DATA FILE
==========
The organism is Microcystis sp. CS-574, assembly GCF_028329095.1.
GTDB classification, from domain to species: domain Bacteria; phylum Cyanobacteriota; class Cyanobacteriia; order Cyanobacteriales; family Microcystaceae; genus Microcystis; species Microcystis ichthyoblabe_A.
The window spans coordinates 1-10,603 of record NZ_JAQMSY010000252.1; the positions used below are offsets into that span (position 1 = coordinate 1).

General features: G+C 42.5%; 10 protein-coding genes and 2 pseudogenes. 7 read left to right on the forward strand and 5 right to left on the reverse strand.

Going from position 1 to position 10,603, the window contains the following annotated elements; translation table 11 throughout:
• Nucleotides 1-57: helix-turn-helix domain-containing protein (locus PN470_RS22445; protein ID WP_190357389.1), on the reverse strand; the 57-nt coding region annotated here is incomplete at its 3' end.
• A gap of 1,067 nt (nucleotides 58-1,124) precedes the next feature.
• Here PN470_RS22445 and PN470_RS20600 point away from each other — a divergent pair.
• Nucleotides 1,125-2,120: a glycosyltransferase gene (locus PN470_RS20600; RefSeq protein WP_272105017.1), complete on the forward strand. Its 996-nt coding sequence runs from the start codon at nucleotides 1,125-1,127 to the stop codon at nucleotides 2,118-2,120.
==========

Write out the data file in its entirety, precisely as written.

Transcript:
The organism is Microcystis sp. CS-574, assembly GCF_028329095.1.
GTDB classification, from domain to species: domain Bacteria; phylum Cyanobacteriota; class Cyanobacteriia; order Cyanobacteriales; family Microcystaceae; genus Microcystis; species Microcystis ichthyoblabe_A.
The window spans coordinates 1-10,603 of record NZ_JAQMSY010000252.1; the positions used below are offsets into that span (position 1 = coordinate 1).

General features: G+C 42.5%; 10 protein-coding genes and 2 pseudogenes. 7 read left to right on the forward strand and 5 right to left on the reverse strand.

Going from position 1 to position 10,603, the window contains the following annotated elements; translation table 11 throughout:
• Nucleotides 1-57: helix-turn-helix domain-containing protein (locus PN470_RS22445; protein ID WP_190357389.1), on the reverse strand; the 57-nt coding region annotated here is incomplete at its 3' end.
• A gap of 1,067 nt (nucleotides 58-1,124) precedes the next feature.
• Here PN470_RS22445 and PN470_RS20600 point away from each other — a divergent pair.
• Nucleotides 1,125-2,120: a glycosyltransferase gene (locus PN470_RS20600; RefSeq protein WP_272105017.1), complete on the forward strand. Its 996-nt coding sequence runs from the start codon at nucleotides 1,125-1,127 to the stop codon at nucleotides 2,118-2,120.